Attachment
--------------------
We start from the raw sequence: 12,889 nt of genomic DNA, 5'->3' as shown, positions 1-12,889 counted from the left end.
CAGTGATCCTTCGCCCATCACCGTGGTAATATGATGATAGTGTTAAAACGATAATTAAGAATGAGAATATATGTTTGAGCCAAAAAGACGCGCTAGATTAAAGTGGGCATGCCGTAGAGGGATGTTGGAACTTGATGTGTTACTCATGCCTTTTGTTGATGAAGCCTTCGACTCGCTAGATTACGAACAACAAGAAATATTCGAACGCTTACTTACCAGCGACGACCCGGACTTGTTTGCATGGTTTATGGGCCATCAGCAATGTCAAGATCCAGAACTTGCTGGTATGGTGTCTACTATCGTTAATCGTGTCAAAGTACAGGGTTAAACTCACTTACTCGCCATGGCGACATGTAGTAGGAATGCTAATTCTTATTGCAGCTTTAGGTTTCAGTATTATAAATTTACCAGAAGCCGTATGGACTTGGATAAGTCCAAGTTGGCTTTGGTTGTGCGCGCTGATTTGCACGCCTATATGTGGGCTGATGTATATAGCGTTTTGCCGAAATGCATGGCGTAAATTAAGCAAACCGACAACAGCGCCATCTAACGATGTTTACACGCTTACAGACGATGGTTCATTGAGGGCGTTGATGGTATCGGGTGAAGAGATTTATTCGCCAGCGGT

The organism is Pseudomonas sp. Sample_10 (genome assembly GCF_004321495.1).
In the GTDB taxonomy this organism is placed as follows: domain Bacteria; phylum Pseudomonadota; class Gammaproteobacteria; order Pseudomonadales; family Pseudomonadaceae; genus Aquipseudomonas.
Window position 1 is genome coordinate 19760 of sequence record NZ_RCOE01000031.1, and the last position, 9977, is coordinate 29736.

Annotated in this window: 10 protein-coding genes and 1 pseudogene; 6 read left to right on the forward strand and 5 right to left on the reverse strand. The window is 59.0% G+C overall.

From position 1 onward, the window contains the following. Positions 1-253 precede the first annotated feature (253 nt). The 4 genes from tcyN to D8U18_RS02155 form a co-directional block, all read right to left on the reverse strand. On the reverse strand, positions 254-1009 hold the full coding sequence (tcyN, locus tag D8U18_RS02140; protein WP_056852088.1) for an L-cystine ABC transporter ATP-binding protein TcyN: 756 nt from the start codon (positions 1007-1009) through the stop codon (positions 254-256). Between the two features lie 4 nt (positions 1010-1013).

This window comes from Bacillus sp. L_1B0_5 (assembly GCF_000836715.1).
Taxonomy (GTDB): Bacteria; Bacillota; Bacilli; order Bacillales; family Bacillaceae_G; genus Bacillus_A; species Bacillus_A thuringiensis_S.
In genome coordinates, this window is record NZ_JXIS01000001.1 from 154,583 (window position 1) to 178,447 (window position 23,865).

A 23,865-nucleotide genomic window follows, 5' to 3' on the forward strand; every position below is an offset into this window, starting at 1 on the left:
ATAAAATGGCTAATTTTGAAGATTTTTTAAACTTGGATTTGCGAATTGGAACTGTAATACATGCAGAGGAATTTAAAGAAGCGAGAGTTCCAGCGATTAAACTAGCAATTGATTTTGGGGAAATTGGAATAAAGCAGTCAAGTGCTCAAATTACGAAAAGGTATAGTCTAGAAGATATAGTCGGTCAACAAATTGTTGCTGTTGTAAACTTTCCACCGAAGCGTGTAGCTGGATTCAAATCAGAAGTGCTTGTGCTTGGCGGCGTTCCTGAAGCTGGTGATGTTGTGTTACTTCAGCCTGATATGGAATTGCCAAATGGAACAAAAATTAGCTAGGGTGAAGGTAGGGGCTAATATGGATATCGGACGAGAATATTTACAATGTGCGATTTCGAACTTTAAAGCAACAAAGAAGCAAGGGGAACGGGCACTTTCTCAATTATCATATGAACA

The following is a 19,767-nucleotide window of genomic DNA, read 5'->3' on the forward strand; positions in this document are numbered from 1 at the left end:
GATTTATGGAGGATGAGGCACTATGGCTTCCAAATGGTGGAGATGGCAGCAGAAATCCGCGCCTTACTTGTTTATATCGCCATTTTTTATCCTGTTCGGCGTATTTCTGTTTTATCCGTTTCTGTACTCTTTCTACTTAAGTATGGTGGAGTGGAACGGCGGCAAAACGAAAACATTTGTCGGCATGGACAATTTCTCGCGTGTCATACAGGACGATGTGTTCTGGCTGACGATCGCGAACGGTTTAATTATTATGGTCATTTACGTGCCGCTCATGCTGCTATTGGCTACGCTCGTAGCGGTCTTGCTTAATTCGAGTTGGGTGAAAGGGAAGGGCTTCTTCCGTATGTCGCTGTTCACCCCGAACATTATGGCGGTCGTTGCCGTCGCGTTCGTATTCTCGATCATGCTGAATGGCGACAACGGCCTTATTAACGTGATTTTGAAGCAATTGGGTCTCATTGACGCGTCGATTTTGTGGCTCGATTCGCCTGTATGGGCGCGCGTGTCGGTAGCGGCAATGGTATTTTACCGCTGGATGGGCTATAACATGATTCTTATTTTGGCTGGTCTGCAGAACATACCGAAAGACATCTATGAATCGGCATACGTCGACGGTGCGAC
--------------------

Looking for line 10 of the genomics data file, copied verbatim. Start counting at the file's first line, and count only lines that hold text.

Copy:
In genome coordinates, this window is record NZ_JXIS01000001.1 from 154,583 (window position 1) to 178,447 (window position 23,865).